Saturday, November 21, 2009


This off the beaten path and almost suburb of Valladolid is in no way tourist oriented, but has the unique feature of having been totally overlooked and bypassed.
Just a seven kilometer bicycle ride from the central plaza, first going south to calle 49 in Valladolid, then east on that street though a slightly downtrodden neighborhood past several schools you are on your way. Then where the street meanders into the woods and meets a slightly busier roadway you turn east and you get to enjoy rural outback Yucatán. (You can rent a bike from MexiGO bike rentals and tours in downtown Valladolid.)
The above roadway sign greets your entrance to the little slice of nowhere… known as Tixhualactún, “the town tourists miss most”.
The most striking feature when you enter Tixhualactún situated on the quiet as a ghost town central plaza is the huge crumbling old church, La Iglesia del Santo Cristo de la Exaltación or The Church of Saint Christ of the Exultation.
As the falling down information sign states; the church is three hundred years old, you should conserve its splendor and don’t take away any of the building stones.
In a state of nearly total neglect for the past three hundred years the stacked stone, mamposteria structure has lost its massive roof to a cave-in and the walls are in the process of taking departure in different directions headed from the vertical to horizontal.
Outwardly you could easily assume that this three century crumbling structure was totally abandoned, not so, it is actually still functional to a degree.
An interesting thought to contemplate is the reality that the Spanish conquistadors were actually re-cyclers.
All of the building materials used to build this old church and the entire community for that matter were in fact re-cycled from a previous Mayan temple standing here.
The walk of a few steps from the central plaza to this still ornately adorned entry door of the church is on a dirt path lined with knee high clingy weeds.
Peering into the church you are in for several surprises.
First the most striking feature of all is that the entire roof has completely vanished and the sky is the limit so a glimpse of heaven is afforded.
Next the inner walls devoid of paint are starkly bleak and darkly blotched by mold interspersed with occasional outcroppings of rank vegetation.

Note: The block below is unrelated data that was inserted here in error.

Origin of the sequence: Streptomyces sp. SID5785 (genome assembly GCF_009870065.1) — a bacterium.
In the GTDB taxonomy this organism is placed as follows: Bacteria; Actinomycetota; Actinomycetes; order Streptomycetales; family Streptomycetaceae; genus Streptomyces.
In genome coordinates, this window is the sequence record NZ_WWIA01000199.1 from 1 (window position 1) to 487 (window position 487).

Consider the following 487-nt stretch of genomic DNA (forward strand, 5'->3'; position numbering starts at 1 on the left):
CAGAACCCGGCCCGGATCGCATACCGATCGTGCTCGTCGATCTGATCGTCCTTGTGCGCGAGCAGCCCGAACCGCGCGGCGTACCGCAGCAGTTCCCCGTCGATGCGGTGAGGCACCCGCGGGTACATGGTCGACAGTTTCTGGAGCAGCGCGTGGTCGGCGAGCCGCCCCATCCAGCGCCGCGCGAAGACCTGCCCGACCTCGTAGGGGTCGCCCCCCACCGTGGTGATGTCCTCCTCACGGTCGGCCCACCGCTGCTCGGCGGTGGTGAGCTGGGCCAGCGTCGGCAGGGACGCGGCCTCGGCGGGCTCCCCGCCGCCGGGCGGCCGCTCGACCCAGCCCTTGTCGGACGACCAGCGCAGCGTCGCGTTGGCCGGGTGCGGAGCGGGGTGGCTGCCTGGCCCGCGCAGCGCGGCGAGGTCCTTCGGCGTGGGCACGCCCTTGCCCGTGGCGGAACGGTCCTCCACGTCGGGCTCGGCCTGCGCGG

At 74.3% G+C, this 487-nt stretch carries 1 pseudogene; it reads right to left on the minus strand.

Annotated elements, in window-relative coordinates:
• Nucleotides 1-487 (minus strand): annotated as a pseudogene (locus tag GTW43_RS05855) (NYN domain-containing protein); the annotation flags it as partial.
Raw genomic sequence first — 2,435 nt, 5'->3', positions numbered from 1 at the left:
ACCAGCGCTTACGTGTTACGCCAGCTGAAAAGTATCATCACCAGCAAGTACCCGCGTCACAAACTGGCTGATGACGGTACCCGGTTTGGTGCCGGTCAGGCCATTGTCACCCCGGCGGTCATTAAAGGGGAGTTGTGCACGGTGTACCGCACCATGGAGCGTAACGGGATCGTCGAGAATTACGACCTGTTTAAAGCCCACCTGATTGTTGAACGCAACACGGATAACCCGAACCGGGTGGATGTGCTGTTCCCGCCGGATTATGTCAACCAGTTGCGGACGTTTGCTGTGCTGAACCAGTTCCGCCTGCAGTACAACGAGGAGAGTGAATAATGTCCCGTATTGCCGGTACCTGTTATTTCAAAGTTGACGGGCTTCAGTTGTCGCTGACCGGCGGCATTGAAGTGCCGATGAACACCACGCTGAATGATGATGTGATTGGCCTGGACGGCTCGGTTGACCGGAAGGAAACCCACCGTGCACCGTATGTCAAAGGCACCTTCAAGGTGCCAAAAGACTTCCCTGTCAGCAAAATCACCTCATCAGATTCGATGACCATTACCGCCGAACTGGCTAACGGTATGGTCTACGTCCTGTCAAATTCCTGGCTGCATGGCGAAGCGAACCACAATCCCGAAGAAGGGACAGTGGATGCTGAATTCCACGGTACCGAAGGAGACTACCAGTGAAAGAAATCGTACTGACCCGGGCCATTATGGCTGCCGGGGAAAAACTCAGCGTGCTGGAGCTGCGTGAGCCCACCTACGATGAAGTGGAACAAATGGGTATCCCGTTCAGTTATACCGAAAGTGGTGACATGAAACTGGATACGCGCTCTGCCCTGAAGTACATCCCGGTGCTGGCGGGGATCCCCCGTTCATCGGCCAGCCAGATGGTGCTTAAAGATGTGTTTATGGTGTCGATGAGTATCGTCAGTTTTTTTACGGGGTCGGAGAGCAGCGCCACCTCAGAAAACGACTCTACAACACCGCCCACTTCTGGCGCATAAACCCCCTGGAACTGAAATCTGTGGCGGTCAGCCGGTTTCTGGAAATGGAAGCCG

A tiny persistence of faith is evident here within the open air nave where a tin roofed pole shed sits before the sanctuary altar surrounded by green grass and vacant walls.
A radiant beauty of glorious days in centuries gone by still catches the eye when viewing the ornately adorned arched entry way that seems to capture your spirit.

The Spanish conquistadors overran and expelled the Moors from Spain but also took their trademark architectural designs to the Americas as you can clearly see here in the ogee arch and Moorish pillars of the church cloister.
The mystery here is just what led this particular community that originally erected the monumental church to sink into three hundred years of apathy.
You are looking at downtown Tixhualactún and its silent central plaza and business district.
Though the old church crumbled and its bells fell to earth as you can see they have been resurrected to call in the faithful.

No tour buses or hoards of street venders hawking their hand crafts to camera snapping sightseeing visitors will be found here which in itself makes a little side trip like this well worth while.

Wait! There is more to Tixhualactún. Adjacent to the main plaza is a cenote, in Maya Dzonot. The cenote, a type of sink-hole, that here is in the limestone bedrock actually has flowing water. The water level in the cenote would be at the same level of area wells which is the water table, about eighteen meters down.
Well, Jane and I were treated to a strange display that continued all the time we were there. Huge flocks of bats were swarming, screeching and circling at a hurried pace around and around within the cenote and we were lucky enough to capture this event in a video.
This little girl came to greet us to Tixhualactún on her bicycle that she had received from the government at her school. She was talkative, inquisitive and full of town facts…a pleasant welcoming committee of one.
Dzonot Kaaj - Cenote Kaaj
It was an incredible experience to view the bats flying in this cenote in the quiet village of Tixhualahtún.

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